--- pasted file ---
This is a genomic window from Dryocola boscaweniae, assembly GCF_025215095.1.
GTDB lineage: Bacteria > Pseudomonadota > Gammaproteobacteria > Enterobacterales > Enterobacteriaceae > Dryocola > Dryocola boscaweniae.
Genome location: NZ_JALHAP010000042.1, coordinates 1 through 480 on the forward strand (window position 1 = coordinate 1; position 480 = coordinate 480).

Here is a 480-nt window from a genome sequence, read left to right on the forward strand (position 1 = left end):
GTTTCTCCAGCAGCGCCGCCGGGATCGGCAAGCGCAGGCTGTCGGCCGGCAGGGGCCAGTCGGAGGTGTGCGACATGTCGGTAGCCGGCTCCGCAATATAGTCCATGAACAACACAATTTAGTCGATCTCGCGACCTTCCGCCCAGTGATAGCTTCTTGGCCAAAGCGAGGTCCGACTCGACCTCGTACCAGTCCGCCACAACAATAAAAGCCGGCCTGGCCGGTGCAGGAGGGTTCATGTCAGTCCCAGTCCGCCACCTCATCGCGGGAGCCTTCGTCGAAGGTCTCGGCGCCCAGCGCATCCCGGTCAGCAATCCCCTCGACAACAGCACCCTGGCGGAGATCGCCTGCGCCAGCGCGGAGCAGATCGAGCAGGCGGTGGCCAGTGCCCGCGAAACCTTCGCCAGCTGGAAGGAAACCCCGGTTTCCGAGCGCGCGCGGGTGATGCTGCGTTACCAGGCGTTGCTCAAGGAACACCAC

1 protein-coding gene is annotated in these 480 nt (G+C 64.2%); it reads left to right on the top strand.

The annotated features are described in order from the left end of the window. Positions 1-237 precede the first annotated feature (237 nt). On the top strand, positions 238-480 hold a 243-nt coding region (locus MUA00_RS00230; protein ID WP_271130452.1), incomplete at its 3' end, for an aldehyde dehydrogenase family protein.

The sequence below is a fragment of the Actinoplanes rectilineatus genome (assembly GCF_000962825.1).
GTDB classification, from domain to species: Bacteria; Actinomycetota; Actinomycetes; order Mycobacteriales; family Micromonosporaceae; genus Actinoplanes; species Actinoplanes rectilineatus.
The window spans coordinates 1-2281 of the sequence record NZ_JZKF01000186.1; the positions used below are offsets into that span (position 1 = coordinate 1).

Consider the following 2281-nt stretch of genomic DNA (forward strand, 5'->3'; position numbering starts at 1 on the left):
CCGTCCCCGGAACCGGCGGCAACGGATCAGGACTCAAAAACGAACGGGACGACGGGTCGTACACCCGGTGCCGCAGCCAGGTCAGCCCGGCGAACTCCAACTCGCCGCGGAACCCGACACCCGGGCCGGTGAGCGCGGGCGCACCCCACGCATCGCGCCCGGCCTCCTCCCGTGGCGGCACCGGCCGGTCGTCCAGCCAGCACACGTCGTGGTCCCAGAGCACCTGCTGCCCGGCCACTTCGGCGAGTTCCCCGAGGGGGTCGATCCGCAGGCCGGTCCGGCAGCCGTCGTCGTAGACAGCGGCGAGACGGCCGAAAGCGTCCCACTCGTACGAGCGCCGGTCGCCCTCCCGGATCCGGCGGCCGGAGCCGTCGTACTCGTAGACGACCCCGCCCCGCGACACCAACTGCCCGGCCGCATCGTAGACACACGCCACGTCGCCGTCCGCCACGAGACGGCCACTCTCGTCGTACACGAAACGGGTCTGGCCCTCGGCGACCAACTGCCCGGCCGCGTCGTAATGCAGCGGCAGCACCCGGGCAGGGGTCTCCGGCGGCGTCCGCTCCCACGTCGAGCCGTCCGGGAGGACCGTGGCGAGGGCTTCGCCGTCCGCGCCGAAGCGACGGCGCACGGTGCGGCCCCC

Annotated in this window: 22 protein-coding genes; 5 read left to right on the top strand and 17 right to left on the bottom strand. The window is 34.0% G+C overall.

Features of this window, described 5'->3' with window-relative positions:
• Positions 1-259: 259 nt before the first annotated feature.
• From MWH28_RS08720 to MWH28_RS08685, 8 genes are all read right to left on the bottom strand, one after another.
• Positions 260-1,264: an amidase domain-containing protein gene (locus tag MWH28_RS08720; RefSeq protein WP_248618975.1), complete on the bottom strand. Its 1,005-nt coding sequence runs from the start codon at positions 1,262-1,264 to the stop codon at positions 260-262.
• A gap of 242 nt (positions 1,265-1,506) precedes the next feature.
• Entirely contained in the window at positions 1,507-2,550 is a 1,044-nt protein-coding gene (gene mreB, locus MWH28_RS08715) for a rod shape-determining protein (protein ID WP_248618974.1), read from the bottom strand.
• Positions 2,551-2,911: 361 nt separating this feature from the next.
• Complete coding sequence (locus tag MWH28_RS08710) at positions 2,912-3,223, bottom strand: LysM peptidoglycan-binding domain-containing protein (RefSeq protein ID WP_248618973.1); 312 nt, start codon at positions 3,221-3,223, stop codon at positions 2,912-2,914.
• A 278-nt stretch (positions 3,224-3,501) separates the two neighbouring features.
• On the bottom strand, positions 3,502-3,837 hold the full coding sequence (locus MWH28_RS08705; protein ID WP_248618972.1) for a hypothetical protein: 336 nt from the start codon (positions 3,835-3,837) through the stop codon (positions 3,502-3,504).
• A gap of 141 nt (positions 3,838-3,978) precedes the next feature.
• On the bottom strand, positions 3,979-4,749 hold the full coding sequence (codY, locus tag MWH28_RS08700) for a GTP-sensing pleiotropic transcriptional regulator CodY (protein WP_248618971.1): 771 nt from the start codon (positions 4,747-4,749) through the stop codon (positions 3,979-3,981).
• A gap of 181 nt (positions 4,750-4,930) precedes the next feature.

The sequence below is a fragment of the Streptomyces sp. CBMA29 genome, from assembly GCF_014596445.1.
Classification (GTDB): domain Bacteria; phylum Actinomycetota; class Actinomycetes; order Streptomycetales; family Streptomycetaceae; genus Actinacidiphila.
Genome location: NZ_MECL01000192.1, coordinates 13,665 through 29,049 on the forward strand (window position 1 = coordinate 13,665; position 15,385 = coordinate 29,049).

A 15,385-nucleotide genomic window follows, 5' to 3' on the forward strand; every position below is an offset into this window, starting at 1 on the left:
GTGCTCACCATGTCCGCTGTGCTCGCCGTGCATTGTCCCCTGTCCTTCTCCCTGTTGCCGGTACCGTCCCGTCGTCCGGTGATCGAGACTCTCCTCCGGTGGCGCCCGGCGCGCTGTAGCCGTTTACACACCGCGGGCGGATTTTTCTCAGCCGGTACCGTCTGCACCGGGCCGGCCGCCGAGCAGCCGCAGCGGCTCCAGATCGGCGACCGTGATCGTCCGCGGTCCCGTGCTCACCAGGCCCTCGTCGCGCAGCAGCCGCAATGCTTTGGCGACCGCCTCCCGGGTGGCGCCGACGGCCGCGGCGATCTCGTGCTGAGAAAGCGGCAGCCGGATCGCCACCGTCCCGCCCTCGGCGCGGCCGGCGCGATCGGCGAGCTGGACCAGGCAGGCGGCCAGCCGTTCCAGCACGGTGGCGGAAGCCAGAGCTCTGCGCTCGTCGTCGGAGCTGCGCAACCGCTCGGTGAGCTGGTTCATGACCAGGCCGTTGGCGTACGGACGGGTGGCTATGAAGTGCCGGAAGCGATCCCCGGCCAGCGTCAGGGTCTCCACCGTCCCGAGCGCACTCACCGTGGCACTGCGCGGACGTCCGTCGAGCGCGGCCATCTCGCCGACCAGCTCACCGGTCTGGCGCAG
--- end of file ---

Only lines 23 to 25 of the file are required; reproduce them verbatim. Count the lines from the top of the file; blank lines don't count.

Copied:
• On the bottom strand, positions 3,502-3,837 hold the full coding sequence (locus MWH28_RS08705; protein ID WP_248618972.1) for a hypothetical protein: 336 nt from the start codon (positions 3,835-3,837) through the stop codon (positions 3,502-3,504).
• A gap of 141 nt (positions 3,838-3,978) precedes the next feature.
• On the bottom strand, positions 3,979-4,749 hold the full coding sequence (codY, locus tag MWH28_RS08700) for a GTP-sensing pleiotropic transcriptional regulator CodY (protein WP_248618971.1): 771 nt from the start codon (positions 4,747-4,749) through the stop codon (positions 3,979-3,981).